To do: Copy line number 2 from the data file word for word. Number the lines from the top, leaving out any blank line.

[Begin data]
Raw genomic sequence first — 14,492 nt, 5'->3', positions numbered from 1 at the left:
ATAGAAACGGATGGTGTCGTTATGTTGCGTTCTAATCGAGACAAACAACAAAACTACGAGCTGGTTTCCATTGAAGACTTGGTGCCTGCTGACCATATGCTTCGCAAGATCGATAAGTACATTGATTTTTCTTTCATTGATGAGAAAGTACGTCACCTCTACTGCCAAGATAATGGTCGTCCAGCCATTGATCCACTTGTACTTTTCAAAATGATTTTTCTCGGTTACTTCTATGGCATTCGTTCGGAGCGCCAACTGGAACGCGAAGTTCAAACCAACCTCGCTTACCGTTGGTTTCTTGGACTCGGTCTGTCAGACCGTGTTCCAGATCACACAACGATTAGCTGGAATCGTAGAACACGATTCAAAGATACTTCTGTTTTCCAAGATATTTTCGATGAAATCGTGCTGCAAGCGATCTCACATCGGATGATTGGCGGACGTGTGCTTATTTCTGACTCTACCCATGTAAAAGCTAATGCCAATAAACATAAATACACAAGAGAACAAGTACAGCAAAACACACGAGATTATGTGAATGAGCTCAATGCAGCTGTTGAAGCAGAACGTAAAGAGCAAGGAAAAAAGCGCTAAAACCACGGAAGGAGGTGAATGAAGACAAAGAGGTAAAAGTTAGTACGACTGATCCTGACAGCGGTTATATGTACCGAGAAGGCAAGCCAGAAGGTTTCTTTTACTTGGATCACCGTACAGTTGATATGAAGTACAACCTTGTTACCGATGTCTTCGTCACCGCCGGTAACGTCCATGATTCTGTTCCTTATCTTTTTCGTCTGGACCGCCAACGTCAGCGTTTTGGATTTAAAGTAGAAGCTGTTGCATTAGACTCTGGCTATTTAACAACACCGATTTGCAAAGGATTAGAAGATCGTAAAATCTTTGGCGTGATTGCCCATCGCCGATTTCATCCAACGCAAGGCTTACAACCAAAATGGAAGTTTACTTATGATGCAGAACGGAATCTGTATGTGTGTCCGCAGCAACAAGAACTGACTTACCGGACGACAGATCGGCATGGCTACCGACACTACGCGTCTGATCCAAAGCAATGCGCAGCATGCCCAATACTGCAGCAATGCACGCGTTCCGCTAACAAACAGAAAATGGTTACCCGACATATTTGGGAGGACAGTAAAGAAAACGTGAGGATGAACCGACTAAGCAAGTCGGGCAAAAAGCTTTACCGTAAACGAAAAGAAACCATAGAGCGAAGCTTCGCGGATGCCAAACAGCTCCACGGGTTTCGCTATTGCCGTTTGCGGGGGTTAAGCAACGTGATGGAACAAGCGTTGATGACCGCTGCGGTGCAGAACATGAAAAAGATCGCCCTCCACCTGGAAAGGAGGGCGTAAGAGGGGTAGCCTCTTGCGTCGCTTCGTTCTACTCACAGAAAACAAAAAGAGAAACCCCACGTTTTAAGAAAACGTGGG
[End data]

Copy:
ATAGAAACGGATGGTGTCGTTATGTTGCGTTCTAATCGAGACAAACAACAAAACTACGAGCTGGTTTCCATTGAAGACTTGGTGCCTGCTGACCATATGCTTCGCAAGATCGATAAGTACATTGATTTTTCTTTCATTGATGAGAAAGTACGTCACCTCTACTGCCAAGATAATGGTCGTCCAGCCATTGATCCACTTGTACTTTTCAAAATGATTTTTCTCGGTTACTTCTATGGCATTCGTTCGGAGCGCCAACTGGAACGCGAAGTTCAAACCAACCTCGCTTACCGTTGGTTTCTTGGACTCGGTCTGTCAGACCGTGTTCCAGATCACACAACGATTAGCTGGAATCGTAGAACACGATTCAAAGATACTTCTGTTTTCCAAGATATTTTCGATGAAATCGTGCTGCAAGCGATCTCACATCGGATGATTGGCGGACGTGTGCTTATTTCTGACTCTACCCATGTAAAAGCTAATGCCAATAAACATAAATACACAAGAGAACAAGTACAGCAAAACACACGAGATTATGTGAATGAGCTCAATGCAGCTGTTGAAGCAGAACGTAAAGAGCAAGGAAAAAAGCGCTAAAACCACGGAAGGAGGTGAATGAAGACAAAGAGGTAAAAGTTAGTACGACTGATCCTGACAGCGGTTATATGTACCGAGAAGGCAAGCCAGAAGGTTTCTTTTACTTGGATCACCGTACAGTTGATATGAAGTACAACCTTGTTACCGATGTCTTCGTCACCGCCGGTAACGTCCATGATTCTGTTCCTTATCTTTTTCGTCTGGACCGCCAACGTCAGCGTTTTGGATTTAAAGTAGAAGCTGTTGCATTAGACTCTGGCTATTTAACAACACCGATTTGCAAAGGATTAGAAGATCGTAAAATCTTTGGCGTGATTGCCCATCGCCGATTTCATCCAACGCAAGGCTTACAACCAAAATGGAAGTTTACTTATGATGCAGAACGGAATCTGTATGTGTGTCCGCAGCAACAAGAACTGACTTACCGGACGACAGATCGGCATGGCTACCGACACTACGCGTCTGATCCAAAGCAATGCGCAGCATGCCCAATACTGCAGCAATGCACGCGTTCCGCTAACAAACAGAAAATGGTTACCCGACATATTTGGGAGGACAGTAAAGAAAACGTGAGGATGAACCGACTAAGCAAGTCGGGCAAAAAGCTTTACCGTAAACGAAAAGAAACCATAGAGCGAAGCTTCGCGGATGCCAAACAGCTCCACGGGTTTCGCTATTGCCGTTTGCGGGGGTTAAGCAACGTGATGGAACAAGCGTTGATGACCGCTGCGGTGCAGAACATGAAAAAGATCGCCCTCCACCTGGAAAGGAGGGCGTAAGAGGGGTAGCCTCTTGCGTCGCTTCGTTCTACTCACAGAAAACAAAAAGAGAAACCCCACGTTTTAAGAAAACGTGGG